"The market for netbooks is only going to continue to grow in 2010…" not sure where you're getting that; I've been hearing there's no room in the market for netbooks anymore since the new "superphones" are almost as powerful (Nexus One, etc.). For example:
  • GameManiac - January 9, 2010 3:59 a.m.

    I can agree with loonyman978 and JustTheBoBreaker on this article. I have Vista (on an HP Pavillion dv9933cl Laptop) and don't have any problems with it, even though i bought it off of a friend for $500. If I were to answer this rhetorical question on Windows 7 being a revolution, I'd say "I don't know because I have Windows Vista and a limited budget."
  • aion7 - January 9, 2010 2:01 a.m.

    If there was a 64-bit XP, I probably wouldn't consider any other OS for gaming. I still don't plan on switching to 7 until it is relatively bug free, and more games require above XP.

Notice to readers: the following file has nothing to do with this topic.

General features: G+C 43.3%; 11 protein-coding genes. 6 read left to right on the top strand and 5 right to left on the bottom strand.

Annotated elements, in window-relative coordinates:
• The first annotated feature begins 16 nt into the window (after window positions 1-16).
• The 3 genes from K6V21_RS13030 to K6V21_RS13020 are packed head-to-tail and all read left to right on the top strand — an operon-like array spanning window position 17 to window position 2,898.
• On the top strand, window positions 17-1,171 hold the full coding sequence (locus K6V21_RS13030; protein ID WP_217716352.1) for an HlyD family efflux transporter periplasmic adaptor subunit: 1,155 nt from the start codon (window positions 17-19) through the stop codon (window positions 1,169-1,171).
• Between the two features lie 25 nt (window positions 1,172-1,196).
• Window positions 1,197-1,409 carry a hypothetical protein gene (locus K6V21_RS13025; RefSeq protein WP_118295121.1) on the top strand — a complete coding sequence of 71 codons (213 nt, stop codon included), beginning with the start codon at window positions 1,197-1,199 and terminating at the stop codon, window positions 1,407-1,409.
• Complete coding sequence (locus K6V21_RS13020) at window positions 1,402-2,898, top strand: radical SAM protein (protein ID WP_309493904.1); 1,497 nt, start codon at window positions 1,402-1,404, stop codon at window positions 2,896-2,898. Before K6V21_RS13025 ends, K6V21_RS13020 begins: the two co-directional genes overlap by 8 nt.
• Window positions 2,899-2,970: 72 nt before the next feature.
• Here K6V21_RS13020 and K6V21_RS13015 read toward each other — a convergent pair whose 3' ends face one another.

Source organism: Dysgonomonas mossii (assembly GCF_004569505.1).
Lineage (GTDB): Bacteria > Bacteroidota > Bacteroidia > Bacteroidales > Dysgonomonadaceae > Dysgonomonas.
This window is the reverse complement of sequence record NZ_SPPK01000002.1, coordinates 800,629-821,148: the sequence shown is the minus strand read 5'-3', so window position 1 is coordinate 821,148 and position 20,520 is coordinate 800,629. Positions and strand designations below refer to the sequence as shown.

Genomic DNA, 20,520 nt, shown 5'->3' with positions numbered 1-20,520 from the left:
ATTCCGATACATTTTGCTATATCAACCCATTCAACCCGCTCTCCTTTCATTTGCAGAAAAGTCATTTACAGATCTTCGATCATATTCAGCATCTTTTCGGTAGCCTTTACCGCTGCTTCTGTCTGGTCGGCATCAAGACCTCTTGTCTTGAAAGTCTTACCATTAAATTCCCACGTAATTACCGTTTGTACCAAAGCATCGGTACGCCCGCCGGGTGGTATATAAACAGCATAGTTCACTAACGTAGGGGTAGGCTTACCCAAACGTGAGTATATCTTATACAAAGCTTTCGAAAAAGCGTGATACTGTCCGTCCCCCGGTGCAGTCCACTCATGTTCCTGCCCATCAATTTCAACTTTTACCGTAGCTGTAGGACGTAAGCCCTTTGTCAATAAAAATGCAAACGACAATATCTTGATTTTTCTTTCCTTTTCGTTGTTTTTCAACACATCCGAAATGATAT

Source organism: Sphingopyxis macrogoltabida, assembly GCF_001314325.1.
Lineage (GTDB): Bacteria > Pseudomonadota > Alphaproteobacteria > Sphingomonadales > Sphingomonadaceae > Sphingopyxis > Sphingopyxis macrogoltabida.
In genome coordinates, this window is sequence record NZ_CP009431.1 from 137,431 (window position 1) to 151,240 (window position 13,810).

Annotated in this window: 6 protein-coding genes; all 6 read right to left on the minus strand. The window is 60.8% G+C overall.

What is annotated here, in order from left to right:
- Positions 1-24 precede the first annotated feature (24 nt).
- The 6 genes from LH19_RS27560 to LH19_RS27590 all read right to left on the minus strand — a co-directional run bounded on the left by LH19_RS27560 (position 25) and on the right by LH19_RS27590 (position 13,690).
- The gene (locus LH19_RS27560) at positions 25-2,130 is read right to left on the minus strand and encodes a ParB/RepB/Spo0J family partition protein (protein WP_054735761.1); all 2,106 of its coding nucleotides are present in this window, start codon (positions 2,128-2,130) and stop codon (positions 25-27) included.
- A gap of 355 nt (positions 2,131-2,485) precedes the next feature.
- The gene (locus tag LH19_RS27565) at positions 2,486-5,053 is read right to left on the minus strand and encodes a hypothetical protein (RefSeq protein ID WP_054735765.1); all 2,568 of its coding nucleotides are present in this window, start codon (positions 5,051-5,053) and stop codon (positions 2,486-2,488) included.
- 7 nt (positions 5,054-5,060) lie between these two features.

• theturbolemming - January 9, 2010 1:36 a.m.

    Answer: No. I just switched over from Vista to 7 and have since had tons of problems with my games. Red Faction: Guerrilla plays at double speed for some reason, Left 4 Dead 2 spontaneously combusts, Team Fortress 2 only plays on half the screen.... It's horrible.
  • JustTheBoBreaker - January 8, 2010 11:24 p.m.

    I never really had a problem with Vista either. The Windows 7 commercials do make it look pretty awesome though
  • lovinmyps3 - January 8, 2010 11:13 p.m.

    I'm not really a PC gamer but I want Windows 7 anyway. Vista is kinda annoying me.
  • loonyman978 - January 8, 2010 11:07 p.m.

    I've just upgraded my laptop to 7 but tbh, i dont notice any change from vista. I never had a single problem with vista, i dont know why people hated it so much.